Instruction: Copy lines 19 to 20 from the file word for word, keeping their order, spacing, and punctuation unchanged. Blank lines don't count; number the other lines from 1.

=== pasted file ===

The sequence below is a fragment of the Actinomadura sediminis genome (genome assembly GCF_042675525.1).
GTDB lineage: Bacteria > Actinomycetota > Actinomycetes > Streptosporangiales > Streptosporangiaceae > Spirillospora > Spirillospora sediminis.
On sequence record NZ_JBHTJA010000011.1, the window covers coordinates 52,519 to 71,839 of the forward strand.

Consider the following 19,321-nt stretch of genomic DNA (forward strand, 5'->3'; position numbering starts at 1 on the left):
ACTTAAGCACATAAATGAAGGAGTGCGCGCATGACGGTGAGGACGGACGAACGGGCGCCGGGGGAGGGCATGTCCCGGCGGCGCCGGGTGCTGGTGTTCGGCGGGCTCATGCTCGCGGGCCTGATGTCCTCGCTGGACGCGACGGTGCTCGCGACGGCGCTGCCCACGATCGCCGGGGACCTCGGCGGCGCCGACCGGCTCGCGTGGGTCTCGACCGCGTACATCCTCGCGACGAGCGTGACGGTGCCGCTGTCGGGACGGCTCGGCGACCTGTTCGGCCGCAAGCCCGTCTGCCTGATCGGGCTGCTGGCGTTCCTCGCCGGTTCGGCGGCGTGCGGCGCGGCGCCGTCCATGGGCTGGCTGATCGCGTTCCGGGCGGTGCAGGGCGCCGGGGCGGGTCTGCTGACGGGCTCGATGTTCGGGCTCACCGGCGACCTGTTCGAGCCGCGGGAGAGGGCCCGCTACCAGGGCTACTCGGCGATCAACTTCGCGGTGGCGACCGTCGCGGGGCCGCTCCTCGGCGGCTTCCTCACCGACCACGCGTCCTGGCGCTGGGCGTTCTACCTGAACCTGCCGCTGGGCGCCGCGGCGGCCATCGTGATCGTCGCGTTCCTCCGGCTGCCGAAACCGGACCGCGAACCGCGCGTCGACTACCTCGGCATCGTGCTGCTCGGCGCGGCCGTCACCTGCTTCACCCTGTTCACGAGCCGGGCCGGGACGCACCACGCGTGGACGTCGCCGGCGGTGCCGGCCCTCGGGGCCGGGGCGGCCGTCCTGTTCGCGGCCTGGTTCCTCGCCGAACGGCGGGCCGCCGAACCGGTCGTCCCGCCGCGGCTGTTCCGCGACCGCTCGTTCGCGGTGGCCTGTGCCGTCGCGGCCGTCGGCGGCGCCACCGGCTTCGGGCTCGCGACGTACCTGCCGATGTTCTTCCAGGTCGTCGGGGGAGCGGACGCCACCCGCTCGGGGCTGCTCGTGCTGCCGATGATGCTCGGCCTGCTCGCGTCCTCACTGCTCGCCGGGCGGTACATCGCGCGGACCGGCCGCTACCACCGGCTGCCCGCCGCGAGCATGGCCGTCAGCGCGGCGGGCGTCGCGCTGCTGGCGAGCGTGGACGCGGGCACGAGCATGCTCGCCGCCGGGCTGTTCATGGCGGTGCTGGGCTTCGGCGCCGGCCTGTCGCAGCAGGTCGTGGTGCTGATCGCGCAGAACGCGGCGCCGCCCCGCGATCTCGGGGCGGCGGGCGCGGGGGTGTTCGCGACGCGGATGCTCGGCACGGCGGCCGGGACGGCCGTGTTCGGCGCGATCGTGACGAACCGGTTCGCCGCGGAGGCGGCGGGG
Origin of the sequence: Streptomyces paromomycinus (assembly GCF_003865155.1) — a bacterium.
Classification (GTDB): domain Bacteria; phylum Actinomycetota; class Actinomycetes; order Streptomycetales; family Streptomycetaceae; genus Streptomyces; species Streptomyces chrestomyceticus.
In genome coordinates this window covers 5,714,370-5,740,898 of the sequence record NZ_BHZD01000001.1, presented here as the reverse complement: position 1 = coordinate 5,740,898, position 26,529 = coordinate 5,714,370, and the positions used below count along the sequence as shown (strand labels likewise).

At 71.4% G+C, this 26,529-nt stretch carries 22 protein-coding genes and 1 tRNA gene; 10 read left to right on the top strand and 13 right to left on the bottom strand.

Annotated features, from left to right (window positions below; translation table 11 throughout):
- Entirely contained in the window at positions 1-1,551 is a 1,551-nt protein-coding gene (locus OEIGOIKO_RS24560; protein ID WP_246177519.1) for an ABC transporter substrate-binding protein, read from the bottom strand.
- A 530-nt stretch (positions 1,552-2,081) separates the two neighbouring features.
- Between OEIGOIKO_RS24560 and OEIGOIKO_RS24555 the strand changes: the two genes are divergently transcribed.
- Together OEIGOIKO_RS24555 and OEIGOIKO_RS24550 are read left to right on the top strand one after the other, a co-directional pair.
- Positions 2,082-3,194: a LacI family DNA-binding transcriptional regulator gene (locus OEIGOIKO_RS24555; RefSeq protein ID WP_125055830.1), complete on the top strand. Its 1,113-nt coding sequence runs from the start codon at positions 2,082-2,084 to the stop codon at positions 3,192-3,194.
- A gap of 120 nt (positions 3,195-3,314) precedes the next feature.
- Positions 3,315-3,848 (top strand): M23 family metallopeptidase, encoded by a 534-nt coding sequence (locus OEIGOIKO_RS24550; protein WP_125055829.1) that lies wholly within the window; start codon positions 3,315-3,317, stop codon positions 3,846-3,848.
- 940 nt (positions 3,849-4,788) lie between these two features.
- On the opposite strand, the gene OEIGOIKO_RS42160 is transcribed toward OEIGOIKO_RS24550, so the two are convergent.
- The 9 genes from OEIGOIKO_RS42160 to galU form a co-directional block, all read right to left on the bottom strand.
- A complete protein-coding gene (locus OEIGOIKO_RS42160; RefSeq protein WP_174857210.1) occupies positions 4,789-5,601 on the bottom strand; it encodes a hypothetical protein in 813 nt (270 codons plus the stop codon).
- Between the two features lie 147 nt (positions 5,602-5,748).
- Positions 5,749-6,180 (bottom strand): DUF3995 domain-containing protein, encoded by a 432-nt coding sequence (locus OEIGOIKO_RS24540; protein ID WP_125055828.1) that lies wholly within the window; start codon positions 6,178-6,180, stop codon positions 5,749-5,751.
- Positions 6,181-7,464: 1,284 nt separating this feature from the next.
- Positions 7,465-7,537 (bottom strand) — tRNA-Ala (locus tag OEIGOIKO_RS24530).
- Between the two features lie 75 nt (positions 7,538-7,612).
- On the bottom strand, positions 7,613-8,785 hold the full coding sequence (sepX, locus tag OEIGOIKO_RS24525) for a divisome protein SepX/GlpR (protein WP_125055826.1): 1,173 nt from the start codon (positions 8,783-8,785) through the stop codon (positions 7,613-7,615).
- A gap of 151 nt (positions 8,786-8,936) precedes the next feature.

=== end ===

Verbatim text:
- On the opposite strand, the gene OEIGOIKO_RS42160 is transcribed toward OEIGOIKO_RS24550, so the two are convergent.
- The 9 genes from OEIGOIKO_RS42160 to galU form a co-directional block, all read right to left on the bottom strand.